PhD aplicant, Griffith University
Incorporating use behaviour in glare analysis for office spaces to provide a tool for designers
Daylighting is an important part of architectural design because natural light not only satisfies users with the required luminance for doing their task, but also affects the physiological and psychological health of occupants at different levels. Despite the numerous studies carried out in this area, with respect to the ongoing advancement of new technologies, there exists an opportunity to bring about more complex and also more realistic models to aid designers. While illuminance and visual quality, as well as glare and visual discomfort, are two intrinsic aspects of light, it is worth giving these interconnected factors particular interest simultaneously. It also raises a number of challenges associated with this combination.
User behaviour plays a pivotal role in glare analysis since glare is highly dependant on user view direction. While existing glare analysis methods are based on a fixed view which cannot reflect the real perceived glare by occupants. Hence there is a need to incorporate user behaviour in glare analysis. This work supports future analysis of visual comfort incorporating the effects of gaze shift patterns and views with the goal of designing effective open-plan hot desk spaces.
Abstract: Lighting energy savings, as well as visual and non-visual user benefits have been widely attributed to daylighting. This paper explores daylight design strategy, visual appraisal, Daylight Factor (DF), lighting energy usage and discomfort glare using two green building offices in Malaysia, which have incorporated daylighting into both façade and interior design. Visual appraisal surveys were collected from 39 and 145 subjects in the open plan working space of the Energy Commission Building (ECB) and Public Works Department Block G (PWD), respectively. The survey focused on task brightness, colour appearance, uniformity and lighting preference. Discomfort glare assessed via occupant point-of-view luminance maps was juxtaposed here from a glare study involving the same buildings. Illuminance loggers were used to monitor artificial lighting usage as well as the DF on a selected floor of each building. There were no significant differences in occupant responses to the visual appraisal survey for both office spaces. Using MS1525:2014 and Green Building Index (GBI NRNC) tool as baselines, the DF performance of both offices differs significantly: PWD had a 45.5% daylit area, with ECB a 14.8% daylit area for DF >1%. However, lighting energy usage results show substantial savings of 53% and 41% occurred from daylighting. These findings of visual appraisal, DF, lighting energy savings and discomfort glare show a discrepancy in using only the DF to justify the daylight performance of an office space in a tropical climate such as Malaysia. The findings suggest that equivalent consideration should be given to interior design to facilitate daylighting, which is often beyond the control of designer, but in the hands of office end users.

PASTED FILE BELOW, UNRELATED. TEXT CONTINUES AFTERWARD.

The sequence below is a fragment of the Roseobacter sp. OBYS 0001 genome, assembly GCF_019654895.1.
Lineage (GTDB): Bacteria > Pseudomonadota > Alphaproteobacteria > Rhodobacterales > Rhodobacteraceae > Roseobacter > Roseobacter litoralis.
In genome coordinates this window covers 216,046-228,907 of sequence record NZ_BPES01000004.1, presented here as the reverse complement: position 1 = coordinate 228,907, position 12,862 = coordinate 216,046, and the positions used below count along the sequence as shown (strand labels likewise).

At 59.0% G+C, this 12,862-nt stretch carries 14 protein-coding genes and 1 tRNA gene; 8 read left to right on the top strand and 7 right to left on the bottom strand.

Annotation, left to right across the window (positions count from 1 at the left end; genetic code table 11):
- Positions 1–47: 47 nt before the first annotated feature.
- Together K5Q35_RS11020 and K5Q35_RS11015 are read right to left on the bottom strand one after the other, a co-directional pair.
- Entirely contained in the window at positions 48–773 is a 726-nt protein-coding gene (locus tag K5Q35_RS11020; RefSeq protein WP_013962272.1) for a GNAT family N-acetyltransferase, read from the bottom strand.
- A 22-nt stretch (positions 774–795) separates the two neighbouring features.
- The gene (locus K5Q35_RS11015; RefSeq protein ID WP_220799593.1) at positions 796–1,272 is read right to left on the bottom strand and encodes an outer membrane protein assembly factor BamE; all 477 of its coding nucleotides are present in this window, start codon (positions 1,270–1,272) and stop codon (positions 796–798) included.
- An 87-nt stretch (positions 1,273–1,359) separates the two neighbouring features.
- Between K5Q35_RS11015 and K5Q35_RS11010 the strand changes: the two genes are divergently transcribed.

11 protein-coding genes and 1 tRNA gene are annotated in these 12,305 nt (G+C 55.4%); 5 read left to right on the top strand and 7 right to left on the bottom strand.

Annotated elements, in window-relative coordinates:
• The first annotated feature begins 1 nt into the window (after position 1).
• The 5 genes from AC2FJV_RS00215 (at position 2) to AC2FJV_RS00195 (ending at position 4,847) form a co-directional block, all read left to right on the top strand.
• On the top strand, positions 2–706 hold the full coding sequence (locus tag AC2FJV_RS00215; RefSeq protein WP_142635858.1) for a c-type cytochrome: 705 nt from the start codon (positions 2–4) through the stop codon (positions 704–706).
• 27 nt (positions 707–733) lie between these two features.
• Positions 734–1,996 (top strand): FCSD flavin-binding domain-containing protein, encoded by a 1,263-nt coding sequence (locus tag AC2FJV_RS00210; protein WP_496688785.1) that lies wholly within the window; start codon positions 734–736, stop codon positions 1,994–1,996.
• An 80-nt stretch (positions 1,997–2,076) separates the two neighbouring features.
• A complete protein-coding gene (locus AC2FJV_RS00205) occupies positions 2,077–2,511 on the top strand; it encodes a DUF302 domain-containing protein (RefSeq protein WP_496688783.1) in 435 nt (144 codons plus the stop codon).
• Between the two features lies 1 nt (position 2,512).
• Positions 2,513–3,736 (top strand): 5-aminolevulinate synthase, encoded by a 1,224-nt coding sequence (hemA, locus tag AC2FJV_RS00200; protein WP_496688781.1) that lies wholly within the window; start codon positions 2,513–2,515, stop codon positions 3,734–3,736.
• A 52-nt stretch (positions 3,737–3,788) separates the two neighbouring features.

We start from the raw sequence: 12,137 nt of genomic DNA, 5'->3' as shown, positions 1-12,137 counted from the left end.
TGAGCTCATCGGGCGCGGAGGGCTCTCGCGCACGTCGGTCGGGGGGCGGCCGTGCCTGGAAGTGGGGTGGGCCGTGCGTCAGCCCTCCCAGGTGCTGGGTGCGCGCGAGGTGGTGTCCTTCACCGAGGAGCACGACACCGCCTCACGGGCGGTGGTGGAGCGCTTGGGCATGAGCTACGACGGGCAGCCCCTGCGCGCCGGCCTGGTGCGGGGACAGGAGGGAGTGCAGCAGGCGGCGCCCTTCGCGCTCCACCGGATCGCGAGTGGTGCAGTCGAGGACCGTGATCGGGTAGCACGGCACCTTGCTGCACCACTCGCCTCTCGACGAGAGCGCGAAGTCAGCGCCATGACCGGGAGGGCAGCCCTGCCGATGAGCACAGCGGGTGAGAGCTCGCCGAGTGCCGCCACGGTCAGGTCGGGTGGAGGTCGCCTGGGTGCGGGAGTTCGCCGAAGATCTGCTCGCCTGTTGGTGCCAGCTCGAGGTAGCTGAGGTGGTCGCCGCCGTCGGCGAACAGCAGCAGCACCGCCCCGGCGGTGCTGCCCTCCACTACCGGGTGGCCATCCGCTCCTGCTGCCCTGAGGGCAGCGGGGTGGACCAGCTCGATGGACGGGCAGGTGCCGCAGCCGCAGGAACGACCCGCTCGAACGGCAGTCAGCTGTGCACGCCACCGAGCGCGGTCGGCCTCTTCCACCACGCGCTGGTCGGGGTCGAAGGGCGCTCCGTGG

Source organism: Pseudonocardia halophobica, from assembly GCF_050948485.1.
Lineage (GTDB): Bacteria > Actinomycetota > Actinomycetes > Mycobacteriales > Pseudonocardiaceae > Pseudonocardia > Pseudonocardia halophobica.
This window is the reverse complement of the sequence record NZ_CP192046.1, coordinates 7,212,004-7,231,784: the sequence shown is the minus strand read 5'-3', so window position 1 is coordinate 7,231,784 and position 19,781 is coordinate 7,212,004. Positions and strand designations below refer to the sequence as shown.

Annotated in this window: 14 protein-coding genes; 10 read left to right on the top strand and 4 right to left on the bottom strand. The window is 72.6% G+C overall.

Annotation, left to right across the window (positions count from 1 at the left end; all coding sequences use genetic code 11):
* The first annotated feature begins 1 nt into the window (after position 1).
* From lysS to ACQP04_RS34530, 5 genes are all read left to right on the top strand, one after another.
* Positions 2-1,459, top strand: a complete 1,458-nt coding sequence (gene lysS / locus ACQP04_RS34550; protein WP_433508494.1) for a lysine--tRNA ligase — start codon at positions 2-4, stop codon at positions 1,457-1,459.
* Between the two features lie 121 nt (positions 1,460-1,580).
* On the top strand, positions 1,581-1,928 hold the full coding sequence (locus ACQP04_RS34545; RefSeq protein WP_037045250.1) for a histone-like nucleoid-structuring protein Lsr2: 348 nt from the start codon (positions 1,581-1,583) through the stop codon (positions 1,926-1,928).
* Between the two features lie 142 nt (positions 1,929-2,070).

Pub.: 20 Feb '17, Pinned: 27 Jul '17
Abstract: This study aims to investigate the natural lighting performance of typical educational school premises in Cyprus and propose solutions to improve the visual comfort in classrooms. Natural lighting is an important factor in the design of education buildings as it creates a pleasant environment, it promotes healthier conditions and ensures energy saving. For the purposes of the present research, an in-depth lighting performance analysis was carried out in a typical classroom in Cyprus. A field study carried out through a questionnaire-based survey, as well as through static and dynamic simulations, assessed the lighting performance and visual comfort in educational buildings in Cyprus. The study shows sufficient lighting levels in classrooms in all orientations; however, high lighting contrast and bright visible light source in the field of view causes glare issues, especially in classrooms with east- and west orientation. Conclusions regarding potential improvements are proposed in order to achieve better visual comfort in typical educational school premises in Cyprus and in other areas of southern Europe with similar climatic characteristics and typologies in educational architecture.
Pub.: 03 Jan '17, Pinned: 27 Jul '17
Abstract: In this paper, some well-known buildings’ environmental performance assessment tools and methods are reviewed with regard to the consideration of visual comfort in their structure and assessment process. Specifically, the parameters used for visual comfort's assessment in widely used tools (BREEAM, LEED, SBTool and CASBEE - versions for office buildings) are examined; the type and the kind of criteria used for the assessment, the weightings applied and references to relative standards are reviewed and comparatively assessed. Although the presented results cover the issue of visual comfort as a whole, emphasis is given on daylighting–related factors.
Pub.: 11 Apr '17, Pinned: 27 Jul '17
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